A survey finds that between 2004 and 2021 there has been a huge decline in the number of “insect splashes per mile” on cars in the UK, with a particularly severe drop in England.
May 5, 2022
The new evidence suggests there is some truth to anecdotes about today’s car windshields being covered with fewer dead bugs than in the past.
A UK citizen science survey found that the number of flying insects splashed on cars dropped by 58.5 per cent between 2004 and 2021, after drivers counted how many were squashed onto their number plates. “It’s dramatic and alarming,” says Matt Shardlow of Buglife, the charity that led the work.
Fears have grown in recent years that due to the loss of pollinators, some food crops could be undermined by a global decline in insects, and a recent study found that climate change and agriculture have nearly halved the number of insects in the most affected regions. But most of the monitoring of flying insects is based on their distribution, rather than their abundance.
To get a better idea of how flying insect populations are changing, Buglife recruited drivers to clean their license plate before a trip and then use a sampling grid (a “platometer”) to count the number of insects dead when they reached their destination and upload the results to an app. By dividing the number of insects by the distance traveled, the researchers arrived at a unit of “splashes per mile.”
This measure fell from 0.238 per mile on average in 2004 to 0.104 per mile in 2021, or a drop of 58.5 per cent across the UK. “This confirms what we already knew: that insect populations are in free fall. There doesn’t seem to be a credible explanation for these findings other than a massive decline in insect abundance,” says Dave Goulson of the University of Sussex, UK, who was not involved in the research.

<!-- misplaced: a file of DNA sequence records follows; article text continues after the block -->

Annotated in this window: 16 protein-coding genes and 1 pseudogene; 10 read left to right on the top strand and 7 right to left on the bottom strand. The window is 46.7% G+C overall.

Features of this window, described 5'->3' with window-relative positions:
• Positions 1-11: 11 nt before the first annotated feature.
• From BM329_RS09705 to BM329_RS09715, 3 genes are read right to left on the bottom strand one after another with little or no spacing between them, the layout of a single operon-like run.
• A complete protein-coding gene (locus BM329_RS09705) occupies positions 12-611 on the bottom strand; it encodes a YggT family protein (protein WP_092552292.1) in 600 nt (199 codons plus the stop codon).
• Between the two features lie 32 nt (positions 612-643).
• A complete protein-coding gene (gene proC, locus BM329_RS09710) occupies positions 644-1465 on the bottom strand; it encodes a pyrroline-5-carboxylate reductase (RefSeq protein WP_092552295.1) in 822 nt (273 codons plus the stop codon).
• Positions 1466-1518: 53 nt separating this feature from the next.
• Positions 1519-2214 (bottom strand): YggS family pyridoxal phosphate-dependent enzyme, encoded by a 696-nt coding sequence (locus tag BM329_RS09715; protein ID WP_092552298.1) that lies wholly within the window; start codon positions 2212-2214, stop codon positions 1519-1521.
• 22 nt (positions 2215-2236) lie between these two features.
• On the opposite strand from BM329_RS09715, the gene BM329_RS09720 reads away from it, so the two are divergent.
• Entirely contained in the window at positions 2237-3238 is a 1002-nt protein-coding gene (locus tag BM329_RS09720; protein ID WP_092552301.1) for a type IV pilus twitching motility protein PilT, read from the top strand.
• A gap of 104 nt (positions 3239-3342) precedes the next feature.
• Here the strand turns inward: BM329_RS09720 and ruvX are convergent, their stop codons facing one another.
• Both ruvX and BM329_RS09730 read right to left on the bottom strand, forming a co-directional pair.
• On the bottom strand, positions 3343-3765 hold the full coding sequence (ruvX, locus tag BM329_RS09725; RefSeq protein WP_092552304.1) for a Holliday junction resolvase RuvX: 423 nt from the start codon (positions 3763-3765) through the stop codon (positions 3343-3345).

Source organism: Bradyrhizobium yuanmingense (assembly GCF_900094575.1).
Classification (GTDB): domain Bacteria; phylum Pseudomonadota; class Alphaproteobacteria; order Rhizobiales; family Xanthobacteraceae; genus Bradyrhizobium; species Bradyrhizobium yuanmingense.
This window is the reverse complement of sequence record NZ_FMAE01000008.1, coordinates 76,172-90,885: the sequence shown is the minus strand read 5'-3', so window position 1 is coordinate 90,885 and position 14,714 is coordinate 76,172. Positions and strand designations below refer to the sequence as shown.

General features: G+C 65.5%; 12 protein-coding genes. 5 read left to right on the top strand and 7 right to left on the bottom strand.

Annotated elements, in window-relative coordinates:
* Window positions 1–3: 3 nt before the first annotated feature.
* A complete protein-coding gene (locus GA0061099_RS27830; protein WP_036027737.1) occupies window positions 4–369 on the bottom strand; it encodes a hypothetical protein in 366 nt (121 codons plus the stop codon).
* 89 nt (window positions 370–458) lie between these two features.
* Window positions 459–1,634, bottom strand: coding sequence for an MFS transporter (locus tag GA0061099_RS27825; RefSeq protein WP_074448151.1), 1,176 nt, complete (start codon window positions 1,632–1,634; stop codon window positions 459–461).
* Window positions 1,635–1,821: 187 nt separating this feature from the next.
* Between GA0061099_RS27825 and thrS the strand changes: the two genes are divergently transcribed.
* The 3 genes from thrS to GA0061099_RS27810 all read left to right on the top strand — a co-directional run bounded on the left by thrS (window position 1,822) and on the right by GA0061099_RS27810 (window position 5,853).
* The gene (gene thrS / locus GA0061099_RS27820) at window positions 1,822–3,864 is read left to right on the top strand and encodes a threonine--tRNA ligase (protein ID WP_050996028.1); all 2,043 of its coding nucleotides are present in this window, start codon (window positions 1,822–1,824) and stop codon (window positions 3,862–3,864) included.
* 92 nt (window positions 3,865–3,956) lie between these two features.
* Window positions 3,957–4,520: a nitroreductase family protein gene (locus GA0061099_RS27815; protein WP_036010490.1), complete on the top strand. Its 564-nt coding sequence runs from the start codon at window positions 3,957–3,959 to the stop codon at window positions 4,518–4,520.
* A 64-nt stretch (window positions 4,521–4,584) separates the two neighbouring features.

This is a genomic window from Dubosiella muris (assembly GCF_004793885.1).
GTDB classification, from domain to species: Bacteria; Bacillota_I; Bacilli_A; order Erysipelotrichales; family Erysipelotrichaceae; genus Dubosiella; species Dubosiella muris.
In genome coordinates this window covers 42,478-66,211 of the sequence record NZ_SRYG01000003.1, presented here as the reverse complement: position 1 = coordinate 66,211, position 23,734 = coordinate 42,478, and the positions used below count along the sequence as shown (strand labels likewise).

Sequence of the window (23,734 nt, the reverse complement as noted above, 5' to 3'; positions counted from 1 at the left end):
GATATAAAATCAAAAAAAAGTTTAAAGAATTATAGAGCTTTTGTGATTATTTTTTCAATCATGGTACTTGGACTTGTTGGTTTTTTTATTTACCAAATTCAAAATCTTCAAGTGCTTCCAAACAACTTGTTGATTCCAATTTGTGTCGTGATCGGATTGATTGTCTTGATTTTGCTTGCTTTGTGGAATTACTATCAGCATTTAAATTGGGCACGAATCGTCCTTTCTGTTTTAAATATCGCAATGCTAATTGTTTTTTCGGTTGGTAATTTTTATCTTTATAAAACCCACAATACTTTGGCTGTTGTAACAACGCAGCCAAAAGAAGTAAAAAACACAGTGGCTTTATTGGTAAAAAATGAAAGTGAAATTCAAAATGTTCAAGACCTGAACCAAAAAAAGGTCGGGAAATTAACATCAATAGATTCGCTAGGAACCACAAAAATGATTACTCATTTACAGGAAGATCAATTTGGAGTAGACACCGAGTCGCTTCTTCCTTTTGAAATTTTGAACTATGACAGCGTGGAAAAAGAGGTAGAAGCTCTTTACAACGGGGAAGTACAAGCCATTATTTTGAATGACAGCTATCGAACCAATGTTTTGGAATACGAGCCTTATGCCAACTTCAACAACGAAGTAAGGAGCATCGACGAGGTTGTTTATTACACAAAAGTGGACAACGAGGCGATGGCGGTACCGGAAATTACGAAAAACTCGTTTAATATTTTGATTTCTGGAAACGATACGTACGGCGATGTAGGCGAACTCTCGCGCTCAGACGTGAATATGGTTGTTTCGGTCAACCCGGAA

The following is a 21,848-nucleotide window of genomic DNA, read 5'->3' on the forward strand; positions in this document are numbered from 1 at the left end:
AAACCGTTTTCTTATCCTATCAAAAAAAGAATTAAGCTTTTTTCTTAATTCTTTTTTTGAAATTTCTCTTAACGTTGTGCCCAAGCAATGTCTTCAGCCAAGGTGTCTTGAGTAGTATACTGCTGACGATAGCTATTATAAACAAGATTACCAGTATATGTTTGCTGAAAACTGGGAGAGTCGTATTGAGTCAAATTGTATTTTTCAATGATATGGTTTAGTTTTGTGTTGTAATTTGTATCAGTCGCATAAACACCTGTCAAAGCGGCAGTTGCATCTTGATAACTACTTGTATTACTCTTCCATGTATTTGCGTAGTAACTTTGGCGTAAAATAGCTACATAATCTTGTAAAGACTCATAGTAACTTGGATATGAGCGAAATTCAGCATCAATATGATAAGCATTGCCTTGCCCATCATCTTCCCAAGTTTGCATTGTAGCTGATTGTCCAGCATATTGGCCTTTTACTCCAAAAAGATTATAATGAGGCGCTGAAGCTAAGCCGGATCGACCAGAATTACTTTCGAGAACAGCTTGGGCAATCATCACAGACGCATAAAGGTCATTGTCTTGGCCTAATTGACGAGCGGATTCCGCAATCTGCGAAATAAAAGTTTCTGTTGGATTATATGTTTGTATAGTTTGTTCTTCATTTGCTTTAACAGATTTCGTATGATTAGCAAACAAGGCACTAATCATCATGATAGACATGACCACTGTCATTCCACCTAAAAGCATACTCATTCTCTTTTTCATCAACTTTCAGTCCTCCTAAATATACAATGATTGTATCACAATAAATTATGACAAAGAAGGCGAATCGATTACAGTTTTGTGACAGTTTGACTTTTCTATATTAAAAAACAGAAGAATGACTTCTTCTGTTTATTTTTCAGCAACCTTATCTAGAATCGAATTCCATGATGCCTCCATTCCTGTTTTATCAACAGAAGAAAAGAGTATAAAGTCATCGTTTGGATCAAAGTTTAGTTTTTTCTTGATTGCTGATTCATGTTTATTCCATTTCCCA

The rate of decline is similar to that reported by a 2017 study, which found a 76 percent drop in biomass of flying insects in Germany over 27 years.
The drop found by the Buglife survey was greatest in England at 65 per cent, reached 55 per cent in Wales and was least in Scotland at 27.9 per cent. Shardlow says that possible explanations for the regional differences are less light pollution, less insecticide use due to less arable agriculture, and less impact of climate change further north.
A paper published last month found that moth numbers in the UK more than halved between 1968 and 2016 in one of its key habitats, broadleaf woodland, even as woodland area expanded. during the period. The authors said climate change could be partly to blame.
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